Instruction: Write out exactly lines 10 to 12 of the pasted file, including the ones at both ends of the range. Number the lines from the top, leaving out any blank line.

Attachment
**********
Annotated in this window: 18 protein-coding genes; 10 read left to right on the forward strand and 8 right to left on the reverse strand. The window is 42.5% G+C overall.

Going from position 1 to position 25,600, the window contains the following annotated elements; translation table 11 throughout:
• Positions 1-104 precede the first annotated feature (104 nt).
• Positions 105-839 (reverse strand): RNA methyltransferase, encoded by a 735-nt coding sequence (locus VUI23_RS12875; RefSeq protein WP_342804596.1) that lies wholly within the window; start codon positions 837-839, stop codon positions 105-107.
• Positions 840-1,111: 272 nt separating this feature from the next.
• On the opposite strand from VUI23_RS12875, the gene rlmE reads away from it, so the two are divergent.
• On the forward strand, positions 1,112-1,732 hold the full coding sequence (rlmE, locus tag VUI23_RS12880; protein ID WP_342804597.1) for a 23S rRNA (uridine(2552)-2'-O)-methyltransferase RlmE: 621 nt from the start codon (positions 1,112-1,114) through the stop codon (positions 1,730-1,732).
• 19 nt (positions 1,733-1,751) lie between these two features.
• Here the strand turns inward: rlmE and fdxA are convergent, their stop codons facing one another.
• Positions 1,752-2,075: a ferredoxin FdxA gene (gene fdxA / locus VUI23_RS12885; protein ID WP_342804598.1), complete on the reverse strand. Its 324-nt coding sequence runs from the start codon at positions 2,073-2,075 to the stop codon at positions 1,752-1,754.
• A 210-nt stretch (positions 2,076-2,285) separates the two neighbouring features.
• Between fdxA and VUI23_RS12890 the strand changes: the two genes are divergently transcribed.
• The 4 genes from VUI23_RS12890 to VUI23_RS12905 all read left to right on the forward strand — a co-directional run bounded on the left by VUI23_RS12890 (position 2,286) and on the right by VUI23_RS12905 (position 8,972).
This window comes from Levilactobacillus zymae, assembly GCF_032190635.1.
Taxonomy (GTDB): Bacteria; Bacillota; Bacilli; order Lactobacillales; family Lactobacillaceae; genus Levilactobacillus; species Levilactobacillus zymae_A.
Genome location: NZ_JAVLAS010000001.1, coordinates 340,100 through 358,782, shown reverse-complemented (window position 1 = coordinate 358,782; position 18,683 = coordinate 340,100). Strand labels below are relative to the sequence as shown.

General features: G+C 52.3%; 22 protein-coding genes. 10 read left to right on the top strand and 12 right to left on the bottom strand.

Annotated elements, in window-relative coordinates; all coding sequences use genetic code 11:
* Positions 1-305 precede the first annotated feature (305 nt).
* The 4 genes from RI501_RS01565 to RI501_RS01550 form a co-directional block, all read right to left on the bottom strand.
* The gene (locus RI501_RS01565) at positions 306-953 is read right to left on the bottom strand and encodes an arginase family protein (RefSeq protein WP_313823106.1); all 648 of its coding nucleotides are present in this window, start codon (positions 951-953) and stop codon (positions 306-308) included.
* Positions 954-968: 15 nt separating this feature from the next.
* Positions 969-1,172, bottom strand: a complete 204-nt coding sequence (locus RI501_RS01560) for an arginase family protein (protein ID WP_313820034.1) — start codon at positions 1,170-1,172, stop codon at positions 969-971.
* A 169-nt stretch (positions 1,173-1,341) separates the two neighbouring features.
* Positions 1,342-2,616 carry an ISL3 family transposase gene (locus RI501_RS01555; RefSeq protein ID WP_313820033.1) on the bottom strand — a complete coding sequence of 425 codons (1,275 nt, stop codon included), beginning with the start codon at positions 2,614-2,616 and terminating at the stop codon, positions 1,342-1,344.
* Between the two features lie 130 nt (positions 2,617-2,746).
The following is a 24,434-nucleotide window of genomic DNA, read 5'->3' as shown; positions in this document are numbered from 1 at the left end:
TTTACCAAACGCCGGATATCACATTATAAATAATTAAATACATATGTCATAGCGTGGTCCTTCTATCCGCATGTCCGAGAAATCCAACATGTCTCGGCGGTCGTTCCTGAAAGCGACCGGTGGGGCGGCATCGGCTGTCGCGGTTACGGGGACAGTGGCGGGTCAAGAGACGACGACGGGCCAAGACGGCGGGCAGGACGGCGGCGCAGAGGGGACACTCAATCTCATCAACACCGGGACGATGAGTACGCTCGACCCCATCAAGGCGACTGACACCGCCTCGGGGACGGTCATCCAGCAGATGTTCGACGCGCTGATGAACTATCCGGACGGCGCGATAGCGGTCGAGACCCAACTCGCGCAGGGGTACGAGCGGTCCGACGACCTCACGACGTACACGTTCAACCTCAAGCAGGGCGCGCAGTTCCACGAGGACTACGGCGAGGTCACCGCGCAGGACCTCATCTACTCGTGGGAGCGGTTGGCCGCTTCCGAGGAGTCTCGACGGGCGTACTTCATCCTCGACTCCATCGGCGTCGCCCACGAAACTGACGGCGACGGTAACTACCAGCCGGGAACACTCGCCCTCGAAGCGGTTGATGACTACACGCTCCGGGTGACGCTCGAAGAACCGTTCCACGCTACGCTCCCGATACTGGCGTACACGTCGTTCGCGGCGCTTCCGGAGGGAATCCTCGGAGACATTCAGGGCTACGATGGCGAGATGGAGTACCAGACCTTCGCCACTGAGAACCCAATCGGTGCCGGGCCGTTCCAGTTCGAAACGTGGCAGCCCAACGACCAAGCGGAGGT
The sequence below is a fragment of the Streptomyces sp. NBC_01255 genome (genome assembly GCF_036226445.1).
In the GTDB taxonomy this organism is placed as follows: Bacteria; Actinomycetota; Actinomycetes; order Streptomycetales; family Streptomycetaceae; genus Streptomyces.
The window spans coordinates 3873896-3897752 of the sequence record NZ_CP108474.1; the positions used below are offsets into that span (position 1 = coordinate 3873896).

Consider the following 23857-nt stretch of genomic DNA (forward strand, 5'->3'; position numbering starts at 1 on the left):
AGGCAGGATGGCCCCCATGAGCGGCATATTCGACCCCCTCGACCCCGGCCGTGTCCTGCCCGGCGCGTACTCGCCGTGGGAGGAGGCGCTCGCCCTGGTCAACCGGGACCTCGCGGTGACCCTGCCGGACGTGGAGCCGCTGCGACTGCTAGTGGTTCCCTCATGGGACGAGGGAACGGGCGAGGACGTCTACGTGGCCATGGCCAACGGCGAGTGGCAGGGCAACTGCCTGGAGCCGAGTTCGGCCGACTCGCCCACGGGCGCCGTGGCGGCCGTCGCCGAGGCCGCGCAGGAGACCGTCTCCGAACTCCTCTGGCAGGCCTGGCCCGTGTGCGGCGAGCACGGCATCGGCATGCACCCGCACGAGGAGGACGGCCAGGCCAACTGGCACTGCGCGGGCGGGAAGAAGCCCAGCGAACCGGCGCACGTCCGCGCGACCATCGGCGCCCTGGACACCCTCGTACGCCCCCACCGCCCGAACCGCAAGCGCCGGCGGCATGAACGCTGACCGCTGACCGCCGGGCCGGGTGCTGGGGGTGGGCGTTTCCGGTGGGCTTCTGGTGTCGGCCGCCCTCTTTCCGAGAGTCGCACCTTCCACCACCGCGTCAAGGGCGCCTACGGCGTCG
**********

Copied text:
• Positions 1,752-2,075: a ferredoxin FdxA gene (gene fdxA / locus VUI23_RS12885; protein ID WP_342804598.1), complete on the reverse strand. Its 324-nt coding sequence runs from the start codon at positions 2,073-2,075 to the stop codon at positions 1,752-1,754.
• A 210-nt stretch (positions 2,076-2,285) separates the two neighbouring features.
• Between fdxA and VUI23_RS12890 the strand changes: the two genes are divergently transcribed.